|Die Frankfurt-Tipp Bewertung:|
|Laufzeit:||Ca. 112 min.|
|FSK:||From 12 years|
The literature professor Jim Bennett (Mark Wahlberg) could actually lead a rather carefree life if it weren't for his penchant for illegal gambling. No matter how much money he wins, he just can't get enough. Again and again he overtaxes his luck, so that he now stands not only with his mother (Jessica Lange), but also with Mister Lee (Alvin Ing), the operator of an illegal gambling ring, and with the gangster Neville (Michael Kenneth Williams) deep in the chalk. To pay off his debts, he borrows money from the loan shark Frank (John Goodman) - not a good idea for a notorious player like Jim. Soon he has only one option left to pull his neck out of the noose - but for that he must betray his ideals and risk his own life. And this stake can be too high even for him…
"The Gambler" is the remake of the crime-drama "Player without scruples" from 1974. Director Rupert Wyatt ("Planet of the Apes: Prevolution") has detached himself far enough from the plot of the original to emerge from its shadow and be seen as an independent work. Wyatt's drama, spiced with a lot of cynical humor and light thriller elements, is absolutely perfect. The actors also deliver consistently convincing performances, even if you don't really want to take Mark Wahlberg's professor down. However, the movie has some very strong moments to offer, especially on an acting level, which show what entertainment value the story could actually offer.
However, there are also some problematic aspects to the well done aspects. So the fact that there isn't any real sympathizer in the whole story - apart from Jim's student and affair Amy (Brie Larson) maybe - could have a negative effect on many viewers. For why should one be interested in the fate of a man who so carelessly throws his life away and drags everyone around him into his own personal downward spiral? Since Jim does this quite consciously, he simply turns out to be a figure of identification for the audience. He is no anti-hero either, but simply a self-destructive egoist who hides his real problems behind an indifferent and superimposed cool facade. Spending money to watch such a person for almost two hours is really hard to recommend - no matter how well the whole thing is played.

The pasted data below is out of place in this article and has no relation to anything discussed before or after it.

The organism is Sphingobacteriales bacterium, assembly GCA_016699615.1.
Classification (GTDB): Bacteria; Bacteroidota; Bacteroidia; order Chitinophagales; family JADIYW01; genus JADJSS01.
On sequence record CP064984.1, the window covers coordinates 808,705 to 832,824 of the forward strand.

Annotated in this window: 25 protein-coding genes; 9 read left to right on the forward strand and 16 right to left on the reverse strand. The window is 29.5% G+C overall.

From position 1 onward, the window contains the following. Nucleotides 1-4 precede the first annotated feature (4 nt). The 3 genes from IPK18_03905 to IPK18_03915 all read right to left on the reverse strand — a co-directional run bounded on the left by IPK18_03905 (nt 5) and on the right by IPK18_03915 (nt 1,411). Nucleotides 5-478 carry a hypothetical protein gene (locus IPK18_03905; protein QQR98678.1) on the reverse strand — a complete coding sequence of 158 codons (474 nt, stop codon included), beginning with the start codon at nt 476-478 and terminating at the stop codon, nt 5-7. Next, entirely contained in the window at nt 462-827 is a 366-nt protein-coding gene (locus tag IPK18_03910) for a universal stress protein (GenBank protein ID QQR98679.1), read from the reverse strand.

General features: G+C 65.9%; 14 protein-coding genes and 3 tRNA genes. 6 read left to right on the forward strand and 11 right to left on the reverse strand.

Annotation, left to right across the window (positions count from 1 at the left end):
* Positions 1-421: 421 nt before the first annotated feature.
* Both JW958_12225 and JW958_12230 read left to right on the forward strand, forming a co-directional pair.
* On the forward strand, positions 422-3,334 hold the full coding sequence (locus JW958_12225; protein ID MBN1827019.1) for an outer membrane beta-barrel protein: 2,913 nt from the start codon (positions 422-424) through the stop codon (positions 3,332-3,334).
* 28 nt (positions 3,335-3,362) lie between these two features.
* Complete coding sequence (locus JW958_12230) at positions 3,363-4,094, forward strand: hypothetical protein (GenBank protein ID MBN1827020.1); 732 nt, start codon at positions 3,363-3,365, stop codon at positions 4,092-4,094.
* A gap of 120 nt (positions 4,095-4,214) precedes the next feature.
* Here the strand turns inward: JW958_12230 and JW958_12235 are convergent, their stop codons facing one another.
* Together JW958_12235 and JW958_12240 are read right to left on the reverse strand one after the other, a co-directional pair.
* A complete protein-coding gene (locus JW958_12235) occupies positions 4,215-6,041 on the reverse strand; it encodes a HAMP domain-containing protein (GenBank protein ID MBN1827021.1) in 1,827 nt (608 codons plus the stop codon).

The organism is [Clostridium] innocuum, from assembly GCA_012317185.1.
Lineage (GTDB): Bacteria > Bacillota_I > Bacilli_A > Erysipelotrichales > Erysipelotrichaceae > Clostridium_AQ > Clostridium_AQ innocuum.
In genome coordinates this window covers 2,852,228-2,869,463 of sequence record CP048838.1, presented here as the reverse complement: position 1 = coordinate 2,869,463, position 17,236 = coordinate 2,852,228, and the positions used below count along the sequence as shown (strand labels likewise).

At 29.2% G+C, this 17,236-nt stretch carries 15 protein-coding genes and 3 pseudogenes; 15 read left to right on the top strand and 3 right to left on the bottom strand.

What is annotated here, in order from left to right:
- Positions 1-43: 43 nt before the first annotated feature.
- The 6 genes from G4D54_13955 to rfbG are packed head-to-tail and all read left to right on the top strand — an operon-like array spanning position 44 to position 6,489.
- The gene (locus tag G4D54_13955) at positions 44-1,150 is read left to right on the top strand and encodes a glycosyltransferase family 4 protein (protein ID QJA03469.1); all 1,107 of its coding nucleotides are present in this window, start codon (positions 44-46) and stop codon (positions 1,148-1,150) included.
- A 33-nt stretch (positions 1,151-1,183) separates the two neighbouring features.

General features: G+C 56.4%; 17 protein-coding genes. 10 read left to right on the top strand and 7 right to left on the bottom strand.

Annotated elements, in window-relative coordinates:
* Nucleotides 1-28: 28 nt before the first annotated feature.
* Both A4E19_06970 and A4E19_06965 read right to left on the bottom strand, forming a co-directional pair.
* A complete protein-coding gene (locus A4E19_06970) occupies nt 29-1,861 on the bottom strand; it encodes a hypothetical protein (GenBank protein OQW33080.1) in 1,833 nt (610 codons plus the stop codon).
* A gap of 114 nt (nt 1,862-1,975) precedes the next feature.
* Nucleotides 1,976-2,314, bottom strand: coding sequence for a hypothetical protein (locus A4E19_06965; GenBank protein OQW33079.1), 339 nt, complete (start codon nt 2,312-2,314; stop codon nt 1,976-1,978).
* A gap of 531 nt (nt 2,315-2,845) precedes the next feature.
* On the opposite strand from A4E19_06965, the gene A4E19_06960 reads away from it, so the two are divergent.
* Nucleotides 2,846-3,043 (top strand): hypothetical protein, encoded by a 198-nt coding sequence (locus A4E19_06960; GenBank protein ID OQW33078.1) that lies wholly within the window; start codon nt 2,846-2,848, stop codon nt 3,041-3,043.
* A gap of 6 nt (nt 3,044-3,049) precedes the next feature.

The other problem is that the script sometimes gets lost in too long dialogues, or excessive monologues, which on closer inspection do not advance the plot in any way and ultimately are not as profound as they pretend to be. In principle, Jim's heatedly presented monologues stand for the whole film: in a certain way they are stirring, but in the end surprisingly trivial. The first-class camera work, the good actors, the breath of biting humor - all this creates a beautiful appearance, which is not powerful enough to hide the boredom lurking behind it and the meaninglessness of the story throughout the whole running time of the film. And so only hard-boiled Mark Wahlberg fans or those viewers who find television broadcasts of poker games incredibly exciting will enjoy this drama. Therefore: only conditionally worth seeing!
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